Job well done by MLB for penalties assessed to Astros, AJ Hinch
Cheating isn’t strategy. It’s a character flaw.
The Astros have learned the difference.
Their investment in stealing signs rigged the playing field in Major League Baseball, fueling paranoia inside the ranks. They put every Houston batter squarely inside a moral dilemma:
Do I accept information from my employer that allows me to know what pitch is coming?
Will I be alienated inside the clubhouse if I refuse?
Today, every one of those players is stigmatized by their actions and their silent complicity. The Astros have put an asterisk on their World Series title in 2017. They cheated a handful of teams out of a potential championship. They cheated playoff foes like the Dodgers and Yankees. They might’ve cheated the Red Sox, but it sounds like they were cheating in Boston, too.
The Astros are lucky they lost to the Nationals in the 2019 World Series. Imagine the furor if the cheaters were two-time defending World Series champions?
Either way, the Astros cheated the game far worse than Pete Rose ever did. That’s why commissioner Rob Manfred swung the hammer on Monday, announcing a series of penalties with certain malice. It was a refreshing change.
This is a sport that looked the other way during the Steroid Era, when the drug-fueled exploits of a few popular sluggers put fans in the stands while desecrating the record book. A sport that spent $20 million to fund the Mitchell Report investigation, then allowed Barry Bonds and Mark McGwire to later serve MLB as highly-compensated hitting instructors, stealing from the game once again.
Baseball finally seized a controversial moment and handled it properly. Manfred issued heavy penalties to on-field crimes that come with easy solutions. At a time when catchers and pitchers can surely communicate without hand signals. All they need is technology, the same kind that allowed soulless players in Houston to cheat their fellow competitors.
Manfred did something else in his judiciary process. He put a lot of pressure on his counterpart, Roger Goodell.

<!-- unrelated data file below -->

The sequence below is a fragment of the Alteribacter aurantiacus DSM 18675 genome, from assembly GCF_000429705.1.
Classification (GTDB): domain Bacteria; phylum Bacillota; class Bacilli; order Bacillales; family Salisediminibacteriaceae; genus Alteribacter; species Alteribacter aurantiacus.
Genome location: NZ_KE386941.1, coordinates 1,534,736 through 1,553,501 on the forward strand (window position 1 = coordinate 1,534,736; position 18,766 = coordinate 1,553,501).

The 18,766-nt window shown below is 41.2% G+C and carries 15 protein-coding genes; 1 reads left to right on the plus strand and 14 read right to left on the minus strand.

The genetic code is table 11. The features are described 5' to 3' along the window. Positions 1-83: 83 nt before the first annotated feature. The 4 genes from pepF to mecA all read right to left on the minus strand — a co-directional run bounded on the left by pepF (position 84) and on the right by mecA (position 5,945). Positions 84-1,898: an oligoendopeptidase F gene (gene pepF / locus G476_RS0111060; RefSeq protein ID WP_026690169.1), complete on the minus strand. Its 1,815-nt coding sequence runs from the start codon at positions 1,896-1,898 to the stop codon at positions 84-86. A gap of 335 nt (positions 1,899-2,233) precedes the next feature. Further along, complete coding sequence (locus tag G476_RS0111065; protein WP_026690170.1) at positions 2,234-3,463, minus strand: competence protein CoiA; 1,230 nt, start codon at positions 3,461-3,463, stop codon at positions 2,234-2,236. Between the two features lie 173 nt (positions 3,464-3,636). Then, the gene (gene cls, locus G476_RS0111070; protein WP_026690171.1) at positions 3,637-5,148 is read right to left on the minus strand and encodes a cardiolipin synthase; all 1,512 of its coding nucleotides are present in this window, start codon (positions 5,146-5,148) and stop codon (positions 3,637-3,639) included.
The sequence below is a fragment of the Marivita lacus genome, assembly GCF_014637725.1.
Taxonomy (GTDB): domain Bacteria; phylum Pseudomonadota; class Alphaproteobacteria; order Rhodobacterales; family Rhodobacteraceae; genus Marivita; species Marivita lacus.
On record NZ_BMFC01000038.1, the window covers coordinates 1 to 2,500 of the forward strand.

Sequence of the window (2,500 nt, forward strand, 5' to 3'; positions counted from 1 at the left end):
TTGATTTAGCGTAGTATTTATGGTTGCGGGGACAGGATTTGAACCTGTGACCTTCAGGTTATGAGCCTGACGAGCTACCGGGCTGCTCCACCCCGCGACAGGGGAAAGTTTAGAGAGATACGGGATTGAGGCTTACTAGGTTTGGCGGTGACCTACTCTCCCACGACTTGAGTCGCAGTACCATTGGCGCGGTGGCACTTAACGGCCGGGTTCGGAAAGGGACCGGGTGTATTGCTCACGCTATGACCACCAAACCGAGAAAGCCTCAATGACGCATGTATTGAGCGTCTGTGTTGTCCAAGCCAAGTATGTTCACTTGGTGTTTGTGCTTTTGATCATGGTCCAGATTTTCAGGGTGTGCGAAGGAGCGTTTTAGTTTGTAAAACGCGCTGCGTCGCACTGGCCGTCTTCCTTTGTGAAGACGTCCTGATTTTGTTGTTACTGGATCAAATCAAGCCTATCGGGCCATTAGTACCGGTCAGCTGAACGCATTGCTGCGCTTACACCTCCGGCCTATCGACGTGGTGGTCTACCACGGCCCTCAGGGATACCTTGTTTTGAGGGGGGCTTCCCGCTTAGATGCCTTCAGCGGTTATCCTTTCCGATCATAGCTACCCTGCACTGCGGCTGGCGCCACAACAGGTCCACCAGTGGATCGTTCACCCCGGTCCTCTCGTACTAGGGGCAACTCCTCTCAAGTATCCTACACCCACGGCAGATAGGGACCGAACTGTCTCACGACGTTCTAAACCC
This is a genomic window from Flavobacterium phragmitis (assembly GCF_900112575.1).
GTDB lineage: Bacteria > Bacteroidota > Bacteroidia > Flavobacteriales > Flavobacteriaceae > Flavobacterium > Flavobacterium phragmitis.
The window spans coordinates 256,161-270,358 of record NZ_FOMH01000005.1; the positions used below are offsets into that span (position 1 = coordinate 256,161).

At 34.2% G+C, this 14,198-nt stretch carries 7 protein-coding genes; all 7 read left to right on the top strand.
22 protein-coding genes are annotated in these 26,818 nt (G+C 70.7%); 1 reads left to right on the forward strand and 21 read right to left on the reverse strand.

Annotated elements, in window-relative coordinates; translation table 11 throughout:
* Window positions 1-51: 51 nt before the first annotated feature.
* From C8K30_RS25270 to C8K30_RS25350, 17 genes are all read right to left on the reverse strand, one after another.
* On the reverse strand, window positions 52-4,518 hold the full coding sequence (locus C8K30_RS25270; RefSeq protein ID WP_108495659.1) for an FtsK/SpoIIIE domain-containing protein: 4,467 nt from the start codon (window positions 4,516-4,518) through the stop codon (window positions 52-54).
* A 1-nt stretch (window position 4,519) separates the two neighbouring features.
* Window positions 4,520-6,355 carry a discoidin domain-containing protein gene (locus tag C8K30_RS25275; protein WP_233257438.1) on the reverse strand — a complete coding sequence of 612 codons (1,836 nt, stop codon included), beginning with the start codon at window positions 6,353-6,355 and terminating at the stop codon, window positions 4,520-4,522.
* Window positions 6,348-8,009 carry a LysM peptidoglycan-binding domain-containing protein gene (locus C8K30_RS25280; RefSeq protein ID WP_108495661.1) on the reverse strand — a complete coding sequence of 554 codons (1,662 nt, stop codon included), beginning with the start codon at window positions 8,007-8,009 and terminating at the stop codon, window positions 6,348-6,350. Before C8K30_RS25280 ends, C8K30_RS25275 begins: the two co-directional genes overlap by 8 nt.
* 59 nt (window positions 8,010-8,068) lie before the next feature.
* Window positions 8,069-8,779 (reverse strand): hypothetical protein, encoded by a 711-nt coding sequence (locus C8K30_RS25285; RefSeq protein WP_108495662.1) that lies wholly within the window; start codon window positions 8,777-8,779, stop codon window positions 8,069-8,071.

The NFL commissioner must soon bang his own gavel, levying penalties against a bunch of repeat offenders in New England who specialize in winning championships. The Patriots have already paid heavy penalties for their actions in SpyGate, along with unprecedented monetary fines.
They might’ve cheated their way to a Super Bowl victory over Kurt Warner’s Rams. That conspiracy never goes away. Former star Marshall Faulk once noted how the Patriots showed an uncanny ability to identify and react to offensive sets the Rams unveiled during that Super Bowl, aware of stuff the Rams’ offense had only practiced during the week before, when no one was (allegedly) watching.
The Patriots have six Super Bowl championships under Bill Belichick. They also have a reputation as the premier sign-stealers in professional sports, just like the Astros. They’ve also been accused of deflating footballs. And they just broke the rules again, illegally taping the Bengals under some Pollyanna premise, with Belichick completely unaware of what was happening under his watch.
Yeah, right. We all laugh at that one. But will the NFL ever discipline Belichick the way MLB hammered AJ Hinch?
Nope. Never. Goodell doesn’t have a spine or the power to bench the most successful coach in NFL history, even with all the asterisks and suspicions in his wake.
Even though the Patriots have compromised the integrity of the NFL far more than the Astros have damaged America’s pastime.
Reach Bickley at email@example.com. Listen to Bickley & Marotta weekdays from 10 a.m. – 2 p.m. on 98.7 FM Arizona’s Sports Station.
Reach Bickley at firstname.lastname@example.org. Listen to Bickley & Marotta weekdays from 10 a.m. – 2 p.m. on 98.7 FM Arizona’s Sports Station.